Zephoria reported that there are now 1.65 billion monthly active Facebook users – that’s nearly a quarter of the entire human population of planet Earth. In the same article they reported that 50% of 18-24 year-olds go on Facebook when they wake up. Meaning that just as the world is about to enter your brain you’ve swiftly shielded yourself with your glowing rectangle.
The Huffington Post reports that people spend nearly an hour a day on Facebook. What else could a person do with an hour a day? Here are 24 things.
Disclaimer: I’m aware that I’m not the only one to write about this, and I’m not trying to convince anybody else to abandon the series of tiny dopamine injections that constitutes the Facebook experience.
Facebook is a pseudo-social network. Let’s get that straight right off the bat. You keep up with your ‘friends’ and family’s lives. But only superficially – they don’t know that you’re keeping up. It’s a passive way of checking in. There’s a subtle but important difference there. You have about the same level of connection as a spectator does to the players on the field of a huge football match. Except, with social media, everybody is simultaneously a spectator and a performer.
Without Facebook you’re forced to communicate directly with a person if you’re interested in what’s going on in their life. That’s a genuine social connection. You’re forced to have deep as opposed to broad social connections.
Changing my Facebook use has also had obvious benefits for my productivity. I’m not scrolling through my Timeline when I should be working. It’s one less distraction. I know this is more an issue of self-control than a Facebook issue. To force this, I’ve made it more difficult to access Facebook — I’ve deleted the Facebook apps (actually all social media apps) from all of my devices. This means I get none of those alluring red circles which demand immediate attention — now I only tend to my Facebook/Twitter/Instagram/Wordpress/Behance notifications every few days. And when I do check them I try avoid the time-sink of the Timeline.
It turns out that people can be genuinely addicted to Facebook. In another article The Huffington Post reported that addiction to social media can lead to over-stimulation, cause anxiety and stress, damage relationships, and even threaten the family unit.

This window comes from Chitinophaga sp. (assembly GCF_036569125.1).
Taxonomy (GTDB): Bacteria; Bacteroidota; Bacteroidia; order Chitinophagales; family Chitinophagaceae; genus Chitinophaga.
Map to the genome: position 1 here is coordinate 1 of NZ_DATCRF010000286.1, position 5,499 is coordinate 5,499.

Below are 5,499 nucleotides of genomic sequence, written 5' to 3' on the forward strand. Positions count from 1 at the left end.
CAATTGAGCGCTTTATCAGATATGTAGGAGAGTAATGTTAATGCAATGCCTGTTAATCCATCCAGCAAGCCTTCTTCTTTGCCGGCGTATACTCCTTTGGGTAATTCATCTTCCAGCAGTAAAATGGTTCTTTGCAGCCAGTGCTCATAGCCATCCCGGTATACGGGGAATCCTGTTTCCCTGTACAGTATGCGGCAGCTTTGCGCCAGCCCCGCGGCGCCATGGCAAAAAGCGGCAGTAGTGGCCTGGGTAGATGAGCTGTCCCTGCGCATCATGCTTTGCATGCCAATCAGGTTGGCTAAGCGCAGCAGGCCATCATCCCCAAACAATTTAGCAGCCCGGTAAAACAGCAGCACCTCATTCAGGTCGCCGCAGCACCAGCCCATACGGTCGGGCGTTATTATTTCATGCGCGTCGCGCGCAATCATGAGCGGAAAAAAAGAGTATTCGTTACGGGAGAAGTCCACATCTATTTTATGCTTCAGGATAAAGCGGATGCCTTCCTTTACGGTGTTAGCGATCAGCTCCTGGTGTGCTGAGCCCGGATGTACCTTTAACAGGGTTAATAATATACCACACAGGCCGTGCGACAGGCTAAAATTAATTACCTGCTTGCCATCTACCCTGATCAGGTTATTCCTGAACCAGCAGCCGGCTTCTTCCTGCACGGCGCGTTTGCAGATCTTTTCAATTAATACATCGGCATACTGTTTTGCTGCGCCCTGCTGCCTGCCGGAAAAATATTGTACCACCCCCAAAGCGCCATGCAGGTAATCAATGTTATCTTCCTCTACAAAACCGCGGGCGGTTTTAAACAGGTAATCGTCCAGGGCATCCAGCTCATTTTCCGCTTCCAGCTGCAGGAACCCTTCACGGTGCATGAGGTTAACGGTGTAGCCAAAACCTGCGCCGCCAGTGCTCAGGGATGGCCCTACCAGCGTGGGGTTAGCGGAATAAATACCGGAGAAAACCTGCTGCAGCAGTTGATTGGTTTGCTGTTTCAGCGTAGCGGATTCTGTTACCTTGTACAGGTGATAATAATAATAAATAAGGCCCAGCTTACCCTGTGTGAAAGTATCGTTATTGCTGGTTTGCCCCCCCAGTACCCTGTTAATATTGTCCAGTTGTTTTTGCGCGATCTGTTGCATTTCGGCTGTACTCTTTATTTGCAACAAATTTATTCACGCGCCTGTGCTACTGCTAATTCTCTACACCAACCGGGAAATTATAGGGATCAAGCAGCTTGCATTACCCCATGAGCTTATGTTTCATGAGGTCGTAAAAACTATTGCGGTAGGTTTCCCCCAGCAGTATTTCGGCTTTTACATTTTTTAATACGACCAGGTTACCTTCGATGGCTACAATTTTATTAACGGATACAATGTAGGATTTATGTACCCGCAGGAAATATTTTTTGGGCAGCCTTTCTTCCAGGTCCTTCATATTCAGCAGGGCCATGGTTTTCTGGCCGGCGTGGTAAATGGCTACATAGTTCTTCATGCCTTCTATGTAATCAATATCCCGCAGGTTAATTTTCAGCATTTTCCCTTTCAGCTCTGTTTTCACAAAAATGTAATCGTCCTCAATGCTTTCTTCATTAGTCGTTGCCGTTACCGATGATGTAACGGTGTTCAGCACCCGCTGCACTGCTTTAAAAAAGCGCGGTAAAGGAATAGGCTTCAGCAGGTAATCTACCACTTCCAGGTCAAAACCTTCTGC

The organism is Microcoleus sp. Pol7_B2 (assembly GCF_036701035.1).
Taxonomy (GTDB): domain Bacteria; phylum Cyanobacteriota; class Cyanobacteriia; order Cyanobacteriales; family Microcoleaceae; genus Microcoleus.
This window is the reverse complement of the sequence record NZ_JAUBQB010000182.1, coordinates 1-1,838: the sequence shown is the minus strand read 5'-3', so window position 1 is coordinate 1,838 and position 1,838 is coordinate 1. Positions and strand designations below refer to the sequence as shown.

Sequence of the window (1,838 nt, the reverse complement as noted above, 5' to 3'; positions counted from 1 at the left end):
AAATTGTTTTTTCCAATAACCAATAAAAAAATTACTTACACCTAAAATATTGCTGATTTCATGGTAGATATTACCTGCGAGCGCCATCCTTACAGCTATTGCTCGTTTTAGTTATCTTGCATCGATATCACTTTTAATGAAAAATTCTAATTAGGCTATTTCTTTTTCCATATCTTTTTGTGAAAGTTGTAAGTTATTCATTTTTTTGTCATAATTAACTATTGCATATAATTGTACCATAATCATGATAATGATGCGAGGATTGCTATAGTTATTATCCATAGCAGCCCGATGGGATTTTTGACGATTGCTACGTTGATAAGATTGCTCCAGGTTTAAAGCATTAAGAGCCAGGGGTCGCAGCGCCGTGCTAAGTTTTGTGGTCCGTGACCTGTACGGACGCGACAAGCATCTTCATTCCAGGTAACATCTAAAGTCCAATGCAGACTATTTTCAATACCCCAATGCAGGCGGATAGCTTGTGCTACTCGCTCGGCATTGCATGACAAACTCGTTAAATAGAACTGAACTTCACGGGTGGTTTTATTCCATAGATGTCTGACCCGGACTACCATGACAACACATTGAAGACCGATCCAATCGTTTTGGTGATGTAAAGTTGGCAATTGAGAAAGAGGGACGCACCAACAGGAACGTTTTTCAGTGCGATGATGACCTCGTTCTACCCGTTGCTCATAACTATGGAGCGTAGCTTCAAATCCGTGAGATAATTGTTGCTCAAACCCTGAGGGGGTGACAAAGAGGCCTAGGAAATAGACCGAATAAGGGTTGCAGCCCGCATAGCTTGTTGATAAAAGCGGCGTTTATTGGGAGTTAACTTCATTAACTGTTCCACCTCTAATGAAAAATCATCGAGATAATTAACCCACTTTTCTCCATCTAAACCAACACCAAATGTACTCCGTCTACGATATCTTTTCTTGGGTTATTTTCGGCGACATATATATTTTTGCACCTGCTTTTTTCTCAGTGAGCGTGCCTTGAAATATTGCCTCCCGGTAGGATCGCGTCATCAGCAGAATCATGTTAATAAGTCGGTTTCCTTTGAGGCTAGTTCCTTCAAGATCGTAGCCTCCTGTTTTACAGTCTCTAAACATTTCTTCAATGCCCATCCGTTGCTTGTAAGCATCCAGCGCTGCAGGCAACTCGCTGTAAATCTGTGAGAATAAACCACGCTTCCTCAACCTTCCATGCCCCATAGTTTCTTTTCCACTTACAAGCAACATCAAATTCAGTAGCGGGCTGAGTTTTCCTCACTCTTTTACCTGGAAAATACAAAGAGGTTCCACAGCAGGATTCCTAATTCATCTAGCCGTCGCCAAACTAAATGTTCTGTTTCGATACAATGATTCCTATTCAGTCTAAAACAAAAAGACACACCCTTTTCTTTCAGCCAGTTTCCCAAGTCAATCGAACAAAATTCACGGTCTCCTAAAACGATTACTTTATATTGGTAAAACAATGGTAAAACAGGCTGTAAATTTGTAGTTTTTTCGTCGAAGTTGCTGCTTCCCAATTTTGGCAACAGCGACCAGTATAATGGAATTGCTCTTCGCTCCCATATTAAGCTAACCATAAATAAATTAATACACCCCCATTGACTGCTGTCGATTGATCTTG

If I want to know what’s going on in the world I have to actually talk to people or read the newspaper. Yes, the newspaper still appears to be the most effective way for me to avoid an information overload – I can get an overview of what’s happening in the world. And then I use services like Pulse to get important and relevant industry news. It helps me limit my information intake to things which are genuinely and immediately relevant, important, and useful – and contribute directly to achieving my goals. It’s a matter of focus.
Oh, as for the ‘It helps me stay aware of what’s happening in the world’ argument: That’s a pile of crap: the algorithmic nature of the Timeline puts you in a ‘filter bubble’ (watch the TED talk below) by eliminating all the things that might oppose your point of view so that you keep on scrolling. Sure, you might be more aware than if you didn’t browse Facebook, but it is by no means the best way to receive relevant and accurate news.
This is not to say that I don’t ever take a break – breaks are as important as working — so that when you are working you’re doing things at your peak. I just choose to take my breaks strategically — with ‘high-density fun’ (see the video below). If you’re scrolling through Facebook it probably means that you need a break — so take one. Get a drink of water. Eat a banana. Give someone a hug. Whatever. The point is that you make time for real fun.
I’m also more present wherever I am because I’m not constantly reaching for my phone to hide in the sanctity of its glowing screen. I’m connected to the world again.
I don’t want this to seem like a full frontal assault on everybody’s favourite blue website. Facebook obviously does have it’s benefits — when it’s used in moderation. But let’s not forget that the whole point of Facebook is to figure out what you like to sell you more stuff.
Our society is simultaneously the most connected and the most isolated, which is a tragedy because of the shear volume of diverse connections that are within reach. There’s a beautiful world out there. Reach out to it.